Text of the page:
Most African countries have already had three or more elections in the multiparty era. For most, the first poll – nearly all held in the early 1990s when a wave of democratic change swept the continent – turnout was 65% and higher, but has been dropping since with a few exceptions, data from the Voter Turnout Database, a collation of election data from around the world compiled by the Institute for Democracy and Election Assistance (IDEA), shows.
In Tanzania, the hotly contested 1995 election had a turnout of 76%, but has dropped steadily over the past two decades: it was 72% in 2005, and just 43% five years ago. This year’s turnout is yet to be called, but might rise slightly because it was billed as the most hotly election in 20 years, although voters had to choose between the lesser of two evils, as one Tweet described it:
It was probably the same case in the much-lauded Nigerian election this year, where voters had to choose between an unpopular incumbent and a former military dictator – many chose neither and stayed at home, so turnout was just just 43%, a drop from 53% five years ago, and a high of 69% in 2003.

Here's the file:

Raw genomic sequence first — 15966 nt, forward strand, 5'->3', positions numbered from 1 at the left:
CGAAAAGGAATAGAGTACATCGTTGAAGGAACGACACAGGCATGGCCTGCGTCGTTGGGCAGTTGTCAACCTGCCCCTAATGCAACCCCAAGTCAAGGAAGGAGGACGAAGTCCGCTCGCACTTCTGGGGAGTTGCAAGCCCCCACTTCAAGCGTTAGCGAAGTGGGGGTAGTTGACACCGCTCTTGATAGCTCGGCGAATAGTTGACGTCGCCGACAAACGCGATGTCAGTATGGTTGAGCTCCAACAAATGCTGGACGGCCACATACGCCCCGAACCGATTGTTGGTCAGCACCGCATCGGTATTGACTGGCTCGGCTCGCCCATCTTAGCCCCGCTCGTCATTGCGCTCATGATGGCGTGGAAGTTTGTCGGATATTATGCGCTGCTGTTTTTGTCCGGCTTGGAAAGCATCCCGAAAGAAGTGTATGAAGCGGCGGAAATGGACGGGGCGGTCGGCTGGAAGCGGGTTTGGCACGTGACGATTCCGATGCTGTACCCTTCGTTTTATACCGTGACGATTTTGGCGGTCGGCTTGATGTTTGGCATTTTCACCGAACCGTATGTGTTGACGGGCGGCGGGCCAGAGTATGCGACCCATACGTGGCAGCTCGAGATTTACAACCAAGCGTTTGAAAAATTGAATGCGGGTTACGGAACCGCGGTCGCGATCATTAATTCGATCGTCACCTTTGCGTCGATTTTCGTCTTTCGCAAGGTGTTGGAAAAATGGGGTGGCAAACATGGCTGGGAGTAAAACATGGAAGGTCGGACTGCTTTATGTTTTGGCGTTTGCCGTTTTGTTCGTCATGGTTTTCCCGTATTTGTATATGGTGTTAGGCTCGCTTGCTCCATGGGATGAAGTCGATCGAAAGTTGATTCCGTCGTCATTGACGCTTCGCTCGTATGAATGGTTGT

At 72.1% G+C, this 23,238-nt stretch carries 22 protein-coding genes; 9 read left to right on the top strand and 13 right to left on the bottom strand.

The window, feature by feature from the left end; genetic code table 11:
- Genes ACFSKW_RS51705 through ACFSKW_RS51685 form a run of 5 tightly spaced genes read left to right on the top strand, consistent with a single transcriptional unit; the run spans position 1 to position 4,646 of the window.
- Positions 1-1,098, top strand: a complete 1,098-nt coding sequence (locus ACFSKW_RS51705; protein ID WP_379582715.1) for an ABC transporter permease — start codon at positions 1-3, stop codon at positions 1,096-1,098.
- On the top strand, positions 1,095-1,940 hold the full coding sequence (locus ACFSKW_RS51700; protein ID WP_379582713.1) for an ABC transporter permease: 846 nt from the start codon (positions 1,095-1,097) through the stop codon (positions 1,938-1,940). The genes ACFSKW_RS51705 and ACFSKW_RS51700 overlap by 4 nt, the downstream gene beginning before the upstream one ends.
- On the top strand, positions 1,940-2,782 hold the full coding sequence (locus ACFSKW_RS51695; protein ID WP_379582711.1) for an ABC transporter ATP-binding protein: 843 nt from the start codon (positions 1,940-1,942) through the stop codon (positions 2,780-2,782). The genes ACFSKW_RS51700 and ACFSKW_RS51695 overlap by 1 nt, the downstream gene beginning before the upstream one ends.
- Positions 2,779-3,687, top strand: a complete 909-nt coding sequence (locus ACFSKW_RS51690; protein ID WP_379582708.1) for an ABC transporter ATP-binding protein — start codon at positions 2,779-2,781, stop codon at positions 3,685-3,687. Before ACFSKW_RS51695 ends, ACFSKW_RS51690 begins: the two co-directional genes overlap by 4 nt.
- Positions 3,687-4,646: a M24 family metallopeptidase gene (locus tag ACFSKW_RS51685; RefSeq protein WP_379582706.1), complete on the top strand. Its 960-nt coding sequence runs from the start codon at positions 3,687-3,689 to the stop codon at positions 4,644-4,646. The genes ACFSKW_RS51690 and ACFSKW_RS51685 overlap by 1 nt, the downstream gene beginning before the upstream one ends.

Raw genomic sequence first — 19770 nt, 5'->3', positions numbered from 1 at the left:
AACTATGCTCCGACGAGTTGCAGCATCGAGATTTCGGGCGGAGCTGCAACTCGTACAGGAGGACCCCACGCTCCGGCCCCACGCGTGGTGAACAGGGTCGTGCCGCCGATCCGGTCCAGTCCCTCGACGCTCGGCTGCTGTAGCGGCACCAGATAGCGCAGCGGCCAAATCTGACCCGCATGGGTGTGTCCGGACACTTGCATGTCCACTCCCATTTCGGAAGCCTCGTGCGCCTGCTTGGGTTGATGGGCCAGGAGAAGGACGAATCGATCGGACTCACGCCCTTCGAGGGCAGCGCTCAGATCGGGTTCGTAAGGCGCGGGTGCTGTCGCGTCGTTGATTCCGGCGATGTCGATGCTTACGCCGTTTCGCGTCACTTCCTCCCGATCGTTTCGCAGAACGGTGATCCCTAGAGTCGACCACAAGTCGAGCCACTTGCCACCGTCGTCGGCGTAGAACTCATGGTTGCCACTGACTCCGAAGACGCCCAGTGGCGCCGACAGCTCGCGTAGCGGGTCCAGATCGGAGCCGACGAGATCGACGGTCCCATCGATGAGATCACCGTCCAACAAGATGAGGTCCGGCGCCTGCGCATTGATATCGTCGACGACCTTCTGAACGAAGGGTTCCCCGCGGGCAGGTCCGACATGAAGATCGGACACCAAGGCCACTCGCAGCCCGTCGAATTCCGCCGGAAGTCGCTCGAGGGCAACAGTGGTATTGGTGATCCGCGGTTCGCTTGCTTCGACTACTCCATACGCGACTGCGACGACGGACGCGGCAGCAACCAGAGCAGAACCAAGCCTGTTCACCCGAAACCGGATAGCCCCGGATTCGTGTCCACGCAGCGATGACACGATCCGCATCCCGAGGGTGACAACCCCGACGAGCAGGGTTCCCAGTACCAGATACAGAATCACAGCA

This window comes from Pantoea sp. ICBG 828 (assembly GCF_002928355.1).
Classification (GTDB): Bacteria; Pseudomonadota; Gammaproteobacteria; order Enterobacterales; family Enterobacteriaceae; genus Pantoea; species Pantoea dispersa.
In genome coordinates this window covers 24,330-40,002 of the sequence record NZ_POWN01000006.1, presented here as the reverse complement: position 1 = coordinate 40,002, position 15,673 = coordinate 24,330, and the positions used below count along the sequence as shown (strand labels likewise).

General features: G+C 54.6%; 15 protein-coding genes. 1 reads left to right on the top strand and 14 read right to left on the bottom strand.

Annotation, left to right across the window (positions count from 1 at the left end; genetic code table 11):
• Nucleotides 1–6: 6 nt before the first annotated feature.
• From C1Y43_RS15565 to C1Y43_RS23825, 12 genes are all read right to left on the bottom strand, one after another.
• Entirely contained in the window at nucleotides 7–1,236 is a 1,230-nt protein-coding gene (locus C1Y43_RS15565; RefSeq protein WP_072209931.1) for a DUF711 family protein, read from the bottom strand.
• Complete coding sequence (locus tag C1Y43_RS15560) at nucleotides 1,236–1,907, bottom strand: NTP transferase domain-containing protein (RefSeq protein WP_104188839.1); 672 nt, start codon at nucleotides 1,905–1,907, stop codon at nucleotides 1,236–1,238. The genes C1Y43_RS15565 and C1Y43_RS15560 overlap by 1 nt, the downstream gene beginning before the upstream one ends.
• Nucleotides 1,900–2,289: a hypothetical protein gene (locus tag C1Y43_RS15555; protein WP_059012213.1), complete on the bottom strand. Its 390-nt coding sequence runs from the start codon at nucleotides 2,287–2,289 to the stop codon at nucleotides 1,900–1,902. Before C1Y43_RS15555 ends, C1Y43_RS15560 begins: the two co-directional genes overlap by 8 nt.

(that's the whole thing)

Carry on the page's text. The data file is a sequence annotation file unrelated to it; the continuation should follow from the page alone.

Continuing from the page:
Uganda too, has seen its turnout drop from 72% in 1996, to 70% five years later; in 2006, when the country returned to multiparty politics – and removal of term limits – 69% of voters turned up, and the last poll, in 2011, saw it drop even further to 59%.
In Zambia, this year’s election that brought Edgar Lungu to power, following Michael Sata’s death in office last year, had a turnout of just 32%. One could argue that the turnout was low because it was an “irregular” election, coming after the death of a sitting president, so the stakes were lower – voters were all right with Lungu extending the rule of the governing Patriotic Front (PF) party, but just didn’t care enough about it to go out and vote to make sure this happened.